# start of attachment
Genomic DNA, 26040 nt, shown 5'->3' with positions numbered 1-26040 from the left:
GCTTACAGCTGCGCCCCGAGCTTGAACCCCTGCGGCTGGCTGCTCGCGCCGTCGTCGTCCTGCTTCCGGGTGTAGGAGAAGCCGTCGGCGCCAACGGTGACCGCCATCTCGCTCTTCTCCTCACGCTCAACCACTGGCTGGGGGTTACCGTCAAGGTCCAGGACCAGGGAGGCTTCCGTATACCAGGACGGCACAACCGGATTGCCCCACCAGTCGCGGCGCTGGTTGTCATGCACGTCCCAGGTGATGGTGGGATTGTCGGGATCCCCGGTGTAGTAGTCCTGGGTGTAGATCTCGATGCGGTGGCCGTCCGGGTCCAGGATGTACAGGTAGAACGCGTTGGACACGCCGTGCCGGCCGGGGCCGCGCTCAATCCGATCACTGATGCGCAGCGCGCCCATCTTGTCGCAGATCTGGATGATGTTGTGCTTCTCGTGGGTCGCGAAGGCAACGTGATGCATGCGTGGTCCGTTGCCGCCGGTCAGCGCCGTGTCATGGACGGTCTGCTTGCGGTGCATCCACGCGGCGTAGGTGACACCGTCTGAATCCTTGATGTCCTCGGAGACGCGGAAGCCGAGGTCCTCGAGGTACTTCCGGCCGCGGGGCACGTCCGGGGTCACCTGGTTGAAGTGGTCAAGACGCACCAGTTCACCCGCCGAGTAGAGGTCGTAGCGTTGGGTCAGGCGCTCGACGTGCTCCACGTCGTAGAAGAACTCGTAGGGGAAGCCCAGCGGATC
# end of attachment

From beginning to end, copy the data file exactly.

Genomic DNA, 26040 nt, shown 5'->3' with positions numbered 1-26040 from the left:
GCTTACAGCTGCGCCCCGAGCTTGAACCCCTGCGGCTGGCTGCTCGCGCCGTCGTCGTCCTGCTTCCGGGTGTAGGAGAAGCCGTCGGCGCCAACGGTGACCGCCATCTCGCTCTTCTCCTCACGCTCAACCACTGGCTGGGGGTTACCGTCAAGGTCCAGGACCAGGGAGGCTTCCGTATACCAGGACGGCACAACCGGATTGCCCCACCAGTCGCGGCGCTGGTTGTCATGCACGTCCCAGGTGATGGTGGGATTGTCGGGATCCCCGGTGTAGTAGTCCTGGGTGTAGATCTCGATGCGGTGGCCGTCCGGGTCCAGGATGTACAGGTAGAACGCGTTGGACACGCCGTGCCGGCCGGGGCCGCGCTCAATCCGATCACTGATGCGCAGCGCGCCCATCTTGTCGCAGATCTGGATGATGTTGTGCTTCTCGTGGGTCGCGAAGGCAACGTGATGCATGCGTGGTCCGTTGCCGCCGGTCAGCGCCGTGTCATGGACGGTCTGCTTGCGGTGCATCCACGCGGCGTAGGTGACACCGTCTGAATCCTTGATGTCCTCGGAGACGCGGAAGCCGAGGTCCTCGAGGTACTTCCGGCCGCGGGGCACGTCCGGGGTCACCTGGTTGAAGTGGTCAAGACGCACCAGTTCACCCGCCGAGTAGAGGTCGTAGCGTTGGGTCAGGCGCTCGACGTGCTCCACGTCGTAGAAGAACTCGTAGGGGAAGCCCAGCGGATC